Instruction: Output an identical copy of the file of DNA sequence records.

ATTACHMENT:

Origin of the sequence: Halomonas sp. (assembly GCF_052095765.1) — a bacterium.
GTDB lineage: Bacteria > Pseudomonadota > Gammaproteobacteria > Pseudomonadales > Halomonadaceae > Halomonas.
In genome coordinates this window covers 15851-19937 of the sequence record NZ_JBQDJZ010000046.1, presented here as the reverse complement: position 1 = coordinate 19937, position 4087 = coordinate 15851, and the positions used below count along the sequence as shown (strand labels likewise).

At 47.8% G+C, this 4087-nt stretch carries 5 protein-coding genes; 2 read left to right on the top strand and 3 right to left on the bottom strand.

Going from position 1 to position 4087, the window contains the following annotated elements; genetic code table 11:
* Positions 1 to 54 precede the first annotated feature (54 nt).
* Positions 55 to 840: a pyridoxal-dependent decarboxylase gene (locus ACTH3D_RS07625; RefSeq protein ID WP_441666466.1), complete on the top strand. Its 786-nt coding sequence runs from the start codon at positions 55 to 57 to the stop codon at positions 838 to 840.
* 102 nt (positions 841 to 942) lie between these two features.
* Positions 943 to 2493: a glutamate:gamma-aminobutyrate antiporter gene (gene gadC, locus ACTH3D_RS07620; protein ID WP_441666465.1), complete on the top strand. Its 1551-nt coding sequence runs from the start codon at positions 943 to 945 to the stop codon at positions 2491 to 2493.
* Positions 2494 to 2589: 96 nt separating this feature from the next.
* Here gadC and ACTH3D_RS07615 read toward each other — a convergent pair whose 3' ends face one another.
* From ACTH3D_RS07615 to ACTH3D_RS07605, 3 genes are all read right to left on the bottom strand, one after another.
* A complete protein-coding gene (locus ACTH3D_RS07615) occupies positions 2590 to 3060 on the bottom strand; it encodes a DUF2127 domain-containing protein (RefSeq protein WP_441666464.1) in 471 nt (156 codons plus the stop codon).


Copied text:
Origin of the sequence: Halomonas sp. (assembly GCF_052095765.1) — a bacterium.
GTDB lineage: Bacteria > Pseudomonadota > Gammaproteobacteria > Pseudomonadales > Halomonadaceae > Halomonas.
In genome coordinates this window covers 15851-19937 of the sequence record NZ_JBQDJZ010000046.1, presented here as the reverse complement: position 1 = coordinate 19937, position 4087 = coordinate 15851, and the positions used below count along the sequence as shown (strand labels likewise).

At 47.8% G+C, this 4087-nt stretch carries 5 protein-coding genes; 2 read left to right on the top strand and 3 right to left on the bottom strand.

Going from position 1 to position 4087, the window contains the following annotated elements; genetic code table 11:
* Positions 1 to 54 precede the first annotated feature (54 nt).
* Positions 55 to 840: a pyridoxal-dependent decarboxylase gene (locus ACTH3D_RS07625; RefSeq protein ID WP_441666466.1), complete on the top strand. Its 786-nt coding sequence runs from the start codon at positions 55 to 57 to the stop codon at positions 838 to 840.
* 102 nt (positions 841 to 942) lie between these two features.
* Positions 943 to 2493: a glutamate:gamma-aminobutyrate antiporter gene (gene gadC, locus ACTH3D_RS07620; protein ID WP_441666465.1), complete on the top strand. Its 1551-nt coding sequence runs from the start codon at positions 943 to 945 to the stop codon at positions 2491 to 2493.
* Positions 2494 to 2589: 96 nt separating this feature from the next.
* Here gadC and ACTH3D_RS07615 read toward each other — a convergent pair whose 3' ends face one another.
* From ACTH3D_RS07615 to ACTH3D_RS07605, 3 genes are all read right to left on the bottom strand, one after another.
* A complete protein-coding gene (locus ACTH3D_RS07615) occupies positions 2590 to 3060 on the bottom strand; it encodes a DUF2127 domain-containing protein (RefSeq protein WP_441666464.1) in 471 nt (156 codons plus the stop codon).